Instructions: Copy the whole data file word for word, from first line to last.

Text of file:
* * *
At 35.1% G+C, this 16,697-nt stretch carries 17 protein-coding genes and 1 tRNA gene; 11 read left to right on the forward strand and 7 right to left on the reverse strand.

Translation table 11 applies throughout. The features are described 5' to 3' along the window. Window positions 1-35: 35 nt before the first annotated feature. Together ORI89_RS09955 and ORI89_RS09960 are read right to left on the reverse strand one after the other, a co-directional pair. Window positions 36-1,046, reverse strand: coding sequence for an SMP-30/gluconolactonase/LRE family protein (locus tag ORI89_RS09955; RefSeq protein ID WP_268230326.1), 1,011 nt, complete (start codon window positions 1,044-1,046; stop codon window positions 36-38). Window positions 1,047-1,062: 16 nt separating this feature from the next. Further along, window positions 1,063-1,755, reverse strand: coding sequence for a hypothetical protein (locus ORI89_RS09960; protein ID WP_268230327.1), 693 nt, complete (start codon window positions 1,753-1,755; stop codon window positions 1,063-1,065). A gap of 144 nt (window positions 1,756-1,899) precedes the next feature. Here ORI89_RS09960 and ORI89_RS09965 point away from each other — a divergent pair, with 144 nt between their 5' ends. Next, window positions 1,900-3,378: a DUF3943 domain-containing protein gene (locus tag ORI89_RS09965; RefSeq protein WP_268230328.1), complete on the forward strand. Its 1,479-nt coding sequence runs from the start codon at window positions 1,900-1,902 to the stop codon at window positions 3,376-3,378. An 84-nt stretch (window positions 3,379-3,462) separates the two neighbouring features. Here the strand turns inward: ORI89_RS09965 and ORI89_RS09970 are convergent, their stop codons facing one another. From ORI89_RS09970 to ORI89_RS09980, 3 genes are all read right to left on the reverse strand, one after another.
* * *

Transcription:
At 35.1% G+C, this 16,697-nt stretch carries 17 protein-coding genes and 1 tRNA gene; 11 read left to right on the forward strand and 7 right to left on the reverse strand.

Translation table 11 applies throughout. The features are described 5' to 3' along the window. Window positions 1-35: 35 nt before the first annotated feature. Together ORI89_RS09955 and ORI89_RS09960 are read right to left on the reverse strand one after the other, a co-directional pair. Window positions 36-1,046, reverse strand: coding sequence for an SMP-30/gluconolactonase/LRE family protein (locus tag ORI89_RS09955; RefSeq protein ID WP_268230326.1), 1,011 nt, complete (start codon window positions 1,044-1,046; stop codon window positions 36-38). Window positions 1,047-1,062: 16 nt separating this feature from the next. Further along, window positions 1,063-1,755, reverse strand: coding sequence for a hypothetical protein (locus ORI89_RS09960; protein ID WP_268230327.1), 693 nt, complete (start codon window positions 1,753-1,755; stop codon window positions 1,063-1,065). A gap of 144 nt (window positions 1,756-1,899) precedes the next feature. Here ORI89_RS09960 and ORI89_RS09965 point away from each other — a divergent pair, with 144 nt between their 5' ends. Next, window positions 1,900-3,378: a DUF3943 domain-containing protein gene (locus tag ORI89_RS09965; RefSeq protein WP_268230328.1), complete on the forward strand. Its 1,479-nt coding sequence runs from the start codon at window positions 1,900-1,902 to the stop codon at window positions 3,376-3,378. An 84-nt stretch (window positions 3,379-3,462) separates the two neighbouring features. Here the strand turns inward: ORI89_RS09965 and ORI89_RS09970 are convergent, their stop codons facing one another. From ORI89_RS09970 to ORI89_RS09980, 3 genes are all read right to left on the reverse strand, one after another.